WRDA welcomes the publication of the report on the institutions, including Mother & Baby Homes and Magdalene Laundries in Northern Ireland, to which over 13,000 women, referred to as ‘unmarried mothers’, were sent over a period of many decades.
A panel of three experts known as the Truth Recovery Design Panel have highlighted three central issues; that the women were held there against their will, that they were forced to give their babies up for adoption, and that they were used as unpaid labour by the institutions themselves. These grim realities were told by survivors for many years but there has as yet been no official recognition of these facts, or any redress offered.
Survivors and their relatives have highlighted the fact that this system was not run entirely or exclusively by the various churches involved; the state was a part of this system and social workers were regularly involved in enforcing family separation. They have also shown how in many cases the system worked on a cross-border basis, linking the issue very clearly with the similar system operating in the Republic of Ireland.
The report states unequivocally that there is “clear evidence of gross and systematic human rights abuses, with panellist Professor Phil Scraton describing it as “one of the great scandals of our time”.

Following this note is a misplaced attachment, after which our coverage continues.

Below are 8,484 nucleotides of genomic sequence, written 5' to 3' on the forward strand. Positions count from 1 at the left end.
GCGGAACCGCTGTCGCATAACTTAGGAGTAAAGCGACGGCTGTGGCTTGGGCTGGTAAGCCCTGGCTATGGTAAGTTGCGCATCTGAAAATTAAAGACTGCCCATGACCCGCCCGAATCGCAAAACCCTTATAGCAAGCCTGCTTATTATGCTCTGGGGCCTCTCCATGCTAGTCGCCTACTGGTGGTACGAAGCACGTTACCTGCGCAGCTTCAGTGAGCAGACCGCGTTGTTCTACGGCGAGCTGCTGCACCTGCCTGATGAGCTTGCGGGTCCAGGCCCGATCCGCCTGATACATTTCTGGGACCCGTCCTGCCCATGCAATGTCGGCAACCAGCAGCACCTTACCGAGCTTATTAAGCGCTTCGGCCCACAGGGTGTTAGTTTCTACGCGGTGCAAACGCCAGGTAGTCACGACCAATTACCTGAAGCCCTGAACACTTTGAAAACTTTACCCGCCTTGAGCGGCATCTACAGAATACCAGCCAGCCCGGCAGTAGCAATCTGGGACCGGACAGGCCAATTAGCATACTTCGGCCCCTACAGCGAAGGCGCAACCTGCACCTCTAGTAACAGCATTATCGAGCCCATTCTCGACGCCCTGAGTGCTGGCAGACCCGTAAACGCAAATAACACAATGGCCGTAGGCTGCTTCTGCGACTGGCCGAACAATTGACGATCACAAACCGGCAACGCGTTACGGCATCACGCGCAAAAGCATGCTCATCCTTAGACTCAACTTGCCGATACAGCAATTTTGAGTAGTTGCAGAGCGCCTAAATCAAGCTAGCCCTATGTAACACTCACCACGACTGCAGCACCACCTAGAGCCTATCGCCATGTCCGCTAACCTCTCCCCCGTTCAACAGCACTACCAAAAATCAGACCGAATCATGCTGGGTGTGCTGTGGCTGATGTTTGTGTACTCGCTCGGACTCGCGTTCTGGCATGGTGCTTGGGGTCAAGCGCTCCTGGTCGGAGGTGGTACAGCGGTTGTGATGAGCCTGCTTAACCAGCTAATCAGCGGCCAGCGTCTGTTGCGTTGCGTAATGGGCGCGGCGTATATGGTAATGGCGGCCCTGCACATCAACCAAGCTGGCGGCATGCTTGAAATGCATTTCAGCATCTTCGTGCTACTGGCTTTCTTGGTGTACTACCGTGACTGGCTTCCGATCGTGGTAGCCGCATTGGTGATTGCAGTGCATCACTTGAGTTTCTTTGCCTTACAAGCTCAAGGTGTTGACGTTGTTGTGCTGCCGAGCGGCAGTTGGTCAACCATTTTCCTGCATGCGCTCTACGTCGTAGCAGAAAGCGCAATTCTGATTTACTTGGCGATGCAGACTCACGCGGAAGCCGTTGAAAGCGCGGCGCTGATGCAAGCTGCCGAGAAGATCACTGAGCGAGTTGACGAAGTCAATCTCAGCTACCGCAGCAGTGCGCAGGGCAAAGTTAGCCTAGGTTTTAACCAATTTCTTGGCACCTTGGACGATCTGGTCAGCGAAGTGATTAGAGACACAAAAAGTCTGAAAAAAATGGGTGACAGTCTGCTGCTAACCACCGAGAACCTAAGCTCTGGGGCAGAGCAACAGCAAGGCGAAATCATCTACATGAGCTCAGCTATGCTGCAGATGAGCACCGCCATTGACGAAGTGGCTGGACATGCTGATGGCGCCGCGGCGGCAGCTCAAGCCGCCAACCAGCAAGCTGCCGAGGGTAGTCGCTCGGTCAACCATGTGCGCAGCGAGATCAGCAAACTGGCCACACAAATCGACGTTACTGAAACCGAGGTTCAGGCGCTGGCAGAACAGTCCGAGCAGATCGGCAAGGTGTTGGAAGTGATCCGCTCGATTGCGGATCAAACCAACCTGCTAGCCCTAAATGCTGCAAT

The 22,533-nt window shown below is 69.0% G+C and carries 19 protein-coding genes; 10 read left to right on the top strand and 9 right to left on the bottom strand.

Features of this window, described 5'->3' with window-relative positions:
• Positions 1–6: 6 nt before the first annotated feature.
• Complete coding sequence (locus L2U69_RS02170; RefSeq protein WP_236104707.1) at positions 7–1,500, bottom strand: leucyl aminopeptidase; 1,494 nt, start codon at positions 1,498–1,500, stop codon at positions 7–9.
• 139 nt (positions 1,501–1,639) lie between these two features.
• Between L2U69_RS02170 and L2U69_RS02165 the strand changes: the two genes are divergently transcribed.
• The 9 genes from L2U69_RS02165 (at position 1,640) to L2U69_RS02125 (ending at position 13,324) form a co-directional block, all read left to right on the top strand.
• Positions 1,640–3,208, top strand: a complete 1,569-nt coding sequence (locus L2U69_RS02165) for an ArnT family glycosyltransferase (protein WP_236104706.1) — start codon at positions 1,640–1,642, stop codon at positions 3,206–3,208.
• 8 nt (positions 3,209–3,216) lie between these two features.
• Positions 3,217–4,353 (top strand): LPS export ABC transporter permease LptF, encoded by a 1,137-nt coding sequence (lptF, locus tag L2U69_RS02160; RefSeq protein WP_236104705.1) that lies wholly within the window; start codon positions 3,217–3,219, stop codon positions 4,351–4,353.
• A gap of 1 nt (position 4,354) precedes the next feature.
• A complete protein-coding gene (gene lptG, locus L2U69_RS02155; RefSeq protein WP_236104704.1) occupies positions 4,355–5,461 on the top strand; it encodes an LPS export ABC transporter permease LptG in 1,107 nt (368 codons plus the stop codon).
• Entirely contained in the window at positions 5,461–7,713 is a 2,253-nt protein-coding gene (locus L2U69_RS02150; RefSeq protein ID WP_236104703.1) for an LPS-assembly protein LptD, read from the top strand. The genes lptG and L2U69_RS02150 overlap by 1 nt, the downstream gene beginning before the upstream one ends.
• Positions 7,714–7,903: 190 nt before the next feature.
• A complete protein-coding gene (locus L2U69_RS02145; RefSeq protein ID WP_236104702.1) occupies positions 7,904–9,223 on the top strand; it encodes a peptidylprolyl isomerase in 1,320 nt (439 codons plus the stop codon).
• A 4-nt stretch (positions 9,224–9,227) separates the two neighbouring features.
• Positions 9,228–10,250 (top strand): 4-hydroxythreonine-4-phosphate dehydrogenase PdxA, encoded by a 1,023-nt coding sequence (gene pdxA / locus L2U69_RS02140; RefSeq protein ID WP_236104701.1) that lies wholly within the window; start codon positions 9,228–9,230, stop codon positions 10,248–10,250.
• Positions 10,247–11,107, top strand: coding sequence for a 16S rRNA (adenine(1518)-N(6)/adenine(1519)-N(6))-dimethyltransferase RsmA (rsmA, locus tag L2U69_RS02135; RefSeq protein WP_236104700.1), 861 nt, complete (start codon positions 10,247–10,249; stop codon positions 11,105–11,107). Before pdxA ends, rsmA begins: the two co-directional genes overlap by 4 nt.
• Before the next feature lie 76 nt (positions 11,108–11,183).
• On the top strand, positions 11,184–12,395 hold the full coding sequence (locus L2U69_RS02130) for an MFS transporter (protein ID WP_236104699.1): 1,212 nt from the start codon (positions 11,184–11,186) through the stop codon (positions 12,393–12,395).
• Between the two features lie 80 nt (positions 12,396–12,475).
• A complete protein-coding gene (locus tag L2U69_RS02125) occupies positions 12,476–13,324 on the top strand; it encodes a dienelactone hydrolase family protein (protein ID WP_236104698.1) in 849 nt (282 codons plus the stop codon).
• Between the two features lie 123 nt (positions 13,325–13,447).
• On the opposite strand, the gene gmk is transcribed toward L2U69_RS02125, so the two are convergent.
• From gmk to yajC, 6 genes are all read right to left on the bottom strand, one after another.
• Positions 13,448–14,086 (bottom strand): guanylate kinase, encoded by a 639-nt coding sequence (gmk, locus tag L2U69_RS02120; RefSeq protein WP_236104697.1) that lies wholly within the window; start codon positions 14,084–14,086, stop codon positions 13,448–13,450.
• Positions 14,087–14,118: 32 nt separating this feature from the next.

Acknowledging that it may take years to uncover the truth, but stressing how important it is to persist nonetheless, the panel have made a number of recommendations as to the way forward. Most importantly, these are endorsed by the survivors and relatives of those subjected to the abuse:
- The immediate appointment of a non-statutory panel of experts. Crucially, this will include those with lived experience of these institutions who can speak directly to how they suffered there.
- To use the findings from this to appoint a statutory public enquiry – this will require legislation to be passed, and should be expedited
- Access to records for survivors and their families – this will also require legislation
- Immediate redress payments for survivors and families
They also call on “all state, religious and other institutions, agencies, organisations and individuals complicit in the processes of institutionalisation and forced labour, family separation and adoption to act without delay in issuing unqualified apologies”.
WRDA urge action on all of the recommendations immediately and encourage an examination of the misogyny that allowed this system to operate for so long to begin. Most of all, we extend our support and solidarity to all survivors and families.